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Fairfax County Public Schools Superintendent Dr. Karen Garza drew a decidedly mixed reaction last month when presenting a $2.5 billion draft budget for fiscal 2015. On one hand, Garza called for across-the-board raises for talented teachers and staff who might be tempted to bolt for “greener” pastures. On the other, she proposed a number of painful cuts that would result in savings of about $96 million — a figure that included the elimination of 731 staff positions.

“We can’t help but affect our staffing ratios in order to make the reductions we need to make,” said Garza. “We are keenly aware of the effect that some of these cuts will have throughout our system.”

That’s the cost of running a competitive school system in lean budget times. And, with student enrollment figures rising and potential revenue streams declining, there’s precious little relief in sight. Fairfax County’s growth-related challenges are made even more daunting by the fact that our entire educational system is being transformed by what is known as 21st Century Learning.

The integration of new technologies is moving into every aspect of education. Multi-million dollar learning management systems are now required to manage the connected pieces of a complex educational ecosystem.

For teachers, the change is transformational. Vital skills are required to develop young minds for a connected, always-on society. Technologies in the classroom and at home can be confusing to manage, but the confusion is worth it; our children have unprecedented access to knowledge and learning as they move through all aspects of our culture. They have a native instinct for the devices, programs and apps that are so much a part of their lives, as well as ours.

Sadly, the debate over the school budget impacts one of our most valuable resources, teachers. They are the collateral damage of a pay “sag” that forces them to seek better paying jobs in neighboring states and counties.

Dr. Garza, in her first go-round as a freshly minted superintendent, has a difficult task on her hands. Fortunately, she appears to have enough energy, determination and moxie to carry things across the finish line.

The next step comes on Tuesday, when the Board of Supervisors discusses next year’s advertised tax rate. That rate determines how many taxes the county can impose on property owners. These taxes in turn make up the funds used to run the government and schools.

More than half of the county’s funds each year go to the schools. This year, Garza’s budget requests a 5.7 percent increase in taxpayer dollars from the county, though the Board of Supervisors has promised an increase of just 2 percent.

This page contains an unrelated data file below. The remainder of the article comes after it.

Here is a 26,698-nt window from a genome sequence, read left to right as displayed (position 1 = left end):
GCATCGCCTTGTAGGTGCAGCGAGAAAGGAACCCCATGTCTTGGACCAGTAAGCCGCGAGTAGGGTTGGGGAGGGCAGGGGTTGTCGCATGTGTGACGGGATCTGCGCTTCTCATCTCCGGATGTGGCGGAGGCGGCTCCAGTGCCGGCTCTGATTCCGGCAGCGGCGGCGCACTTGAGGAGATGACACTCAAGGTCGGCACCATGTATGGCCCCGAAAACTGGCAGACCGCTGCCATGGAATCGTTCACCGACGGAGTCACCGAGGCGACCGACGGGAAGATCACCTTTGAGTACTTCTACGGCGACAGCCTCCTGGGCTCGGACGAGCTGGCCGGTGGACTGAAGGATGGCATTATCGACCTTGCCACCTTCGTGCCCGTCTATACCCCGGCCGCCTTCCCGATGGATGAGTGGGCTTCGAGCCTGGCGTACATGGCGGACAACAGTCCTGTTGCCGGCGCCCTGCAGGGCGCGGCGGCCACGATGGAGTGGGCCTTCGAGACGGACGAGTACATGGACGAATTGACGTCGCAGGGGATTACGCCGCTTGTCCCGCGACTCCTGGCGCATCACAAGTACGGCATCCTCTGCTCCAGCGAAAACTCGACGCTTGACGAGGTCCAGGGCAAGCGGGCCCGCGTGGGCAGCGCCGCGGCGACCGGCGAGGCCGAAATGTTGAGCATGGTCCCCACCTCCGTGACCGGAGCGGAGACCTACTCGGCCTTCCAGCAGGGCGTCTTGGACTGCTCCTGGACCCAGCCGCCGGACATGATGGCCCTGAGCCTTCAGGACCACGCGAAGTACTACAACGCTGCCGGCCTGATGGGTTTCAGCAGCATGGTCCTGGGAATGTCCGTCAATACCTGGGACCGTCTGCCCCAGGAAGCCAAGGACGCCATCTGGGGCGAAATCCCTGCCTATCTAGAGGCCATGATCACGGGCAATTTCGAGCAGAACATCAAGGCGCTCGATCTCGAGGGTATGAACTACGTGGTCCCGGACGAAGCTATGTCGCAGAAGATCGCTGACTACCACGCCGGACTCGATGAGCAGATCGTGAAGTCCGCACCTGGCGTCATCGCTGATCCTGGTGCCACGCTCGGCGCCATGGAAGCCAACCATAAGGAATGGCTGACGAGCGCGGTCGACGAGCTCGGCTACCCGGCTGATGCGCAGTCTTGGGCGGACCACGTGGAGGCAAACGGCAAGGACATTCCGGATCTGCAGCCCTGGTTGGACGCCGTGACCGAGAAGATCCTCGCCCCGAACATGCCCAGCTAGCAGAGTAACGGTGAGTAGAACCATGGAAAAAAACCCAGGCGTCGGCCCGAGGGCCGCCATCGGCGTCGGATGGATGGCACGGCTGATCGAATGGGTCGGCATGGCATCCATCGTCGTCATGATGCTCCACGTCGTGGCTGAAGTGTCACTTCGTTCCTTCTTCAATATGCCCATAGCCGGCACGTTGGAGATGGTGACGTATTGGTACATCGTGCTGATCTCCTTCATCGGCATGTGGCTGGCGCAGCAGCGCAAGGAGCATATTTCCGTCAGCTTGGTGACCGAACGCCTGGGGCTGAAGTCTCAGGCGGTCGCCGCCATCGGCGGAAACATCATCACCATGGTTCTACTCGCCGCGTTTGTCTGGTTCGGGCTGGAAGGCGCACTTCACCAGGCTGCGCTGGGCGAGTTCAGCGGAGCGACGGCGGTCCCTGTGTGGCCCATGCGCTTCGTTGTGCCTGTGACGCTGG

County supervisors and School Board members alike have criticized Garza’s budget as overly optimistic. In the past five years, the school system has received an average increase in funding of just 1.1 percent. If the Board of Supervisors sticks to its plan, the school system could be left to find millions of dollars in additional budget cuts.

In all likelihood, that probably translates to less money for teachers, a handful of program cuts and further delays in outfitting many Fairfax County classrooms with technology that should no longer be viewed as optional.

We certainly support efficiency and cost-management. If there is fat in the budget, take it out. But don’t put it on the backs of teachers.

As for technology, enlightened managers use it to crush costs, not raise them. Society uses it to expand knowledge, not limit it.

The decision to fund our schools shouldn’t be a political one, but one that revolves around teaching and learning. Let’s build a lesson plan around this real-life proposition: How do we, as responsible citizens, exercise clear-sighted judgment that balances spending with an invaluable asset in our community?

In answering that question, we should not have to explain to our children why a talented, caring teacher has to look elsewhere for a job. Or why students who are hungry to learn settle for pencils and paper in their classrooms when more engaging educational tools are everywhere around them.

Good teachers cost money. So does good technology. Both are prudent investments for our schools. In the long run, both raise the value of education by providing a substantial return-on-investment: a capable generation empowered to solve any problem, a generation that can apply the skills, talents and capabilities they acquire in their home county to make their lives better.

Dr. Garza’s budget doesn’t appear out of line. In return, supervisors would be wise to pay for it — even if that requires a 2- or 3-cent bump in the tax rate.